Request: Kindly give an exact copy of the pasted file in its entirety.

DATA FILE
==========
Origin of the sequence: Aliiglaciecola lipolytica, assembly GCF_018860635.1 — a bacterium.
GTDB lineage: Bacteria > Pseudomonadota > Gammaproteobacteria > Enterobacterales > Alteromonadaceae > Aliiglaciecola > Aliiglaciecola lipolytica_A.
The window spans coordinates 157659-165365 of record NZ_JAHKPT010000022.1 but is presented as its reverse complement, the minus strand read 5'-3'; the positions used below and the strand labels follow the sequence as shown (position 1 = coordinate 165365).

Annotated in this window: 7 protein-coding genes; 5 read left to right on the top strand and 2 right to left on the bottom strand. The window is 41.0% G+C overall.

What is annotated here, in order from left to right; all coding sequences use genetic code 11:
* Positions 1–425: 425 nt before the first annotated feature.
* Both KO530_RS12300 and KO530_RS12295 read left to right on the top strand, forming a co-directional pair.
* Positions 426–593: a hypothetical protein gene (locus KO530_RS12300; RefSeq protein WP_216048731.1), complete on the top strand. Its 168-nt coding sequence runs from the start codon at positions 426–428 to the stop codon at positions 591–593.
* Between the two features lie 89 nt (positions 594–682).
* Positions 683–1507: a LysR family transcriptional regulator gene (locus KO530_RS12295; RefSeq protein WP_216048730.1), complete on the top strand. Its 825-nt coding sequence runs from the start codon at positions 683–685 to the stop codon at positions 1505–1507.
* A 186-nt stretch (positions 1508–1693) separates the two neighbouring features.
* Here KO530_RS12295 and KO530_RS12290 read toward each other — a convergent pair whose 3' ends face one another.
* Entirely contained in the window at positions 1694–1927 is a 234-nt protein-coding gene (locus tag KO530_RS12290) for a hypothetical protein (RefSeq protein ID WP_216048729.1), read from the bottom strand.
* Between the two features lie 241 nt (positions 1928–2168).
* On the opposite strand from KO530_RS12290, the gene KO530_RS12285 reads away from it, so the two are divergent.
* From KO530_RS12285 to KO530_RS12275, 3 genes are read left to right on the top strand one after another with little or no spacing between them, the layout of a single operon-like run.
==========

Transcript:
Origin of the sequence: Aliiglaciecola lipolytica, assembly GCF_018860635.1 — a bacterium.
GTDB lineage: Bacteria > Pseudomonadota > Gammaproteobacteria > Enterobacterales > Alteromonadaceae > Aliiglaciecola > Aliiglaciecola lipolytica_A.
The window spans coordinates 157659-165365 of record NZ_JAHKPT010000022.1 but is presented as its reverse complement, the minus strand read 5'-3'; the positions used below and the strand labels follow the sequence as shown (position 1 = coordinate 165365).

Annotated in this window: 7 protein-coding genes; 5 read left to right on the top strand and 2 right to left on the bottom strand. The window is 41.0% G+C overall.

What is annotated here, in order from left to right; all coding sequences use genetic code 11:
* Positions 1–425: 425 nt before the first annotated feature.
* Both KO530_RS12300 and KO530_RS12295 read left to right on the top strand, forming a co-directional pair.
* Positions 426–593: a hypothetical protein gene (locus KO530_RS12300; RefSeq protein WP_216048731.1), complete on the top strand. Its 168-nt coding sequence runs from the start codon at positions 426–428 to the stop codon at positions 591–593.
* Between the two features lie 89 nt (positions 594–682).
* Positions 683–1507: a LysR family transcriptional regulator gene (locus KO530_RS12295; RefSeq protein WP_216048730.1), complete on the top strand. Its 825-nt coding sequence runs from the start codon at positions 683–685 to the stop codon at positions 1505–1507.
* A 186-nt stretch (positions 1508–1693) separates the two neighbouring features.
* Here KO530_RS12295 and KO530_RS12290 read toward each other — a convergent pair whose 3' ends face one another.
* Entirely contained in the window at positions 1694–1927 is a 234-nt protein-coding gene (locus tag KO530_RS12290) for a hypothetical protein (RefSeq protein ID WP_216048729.1), read from the bottom strand.
* Between the two features lie 241 nt (positions 1928–2168).
* On the opposite strand from KO530_RS12290, the gene KO530_RS12285 reads away from it, so the two are divergent.
* From KO530_RS12285 to KO530_RS12275, 3 genes are read left to right on the top strand one after another with little or no spacing between them, the layout of a single operon-like run.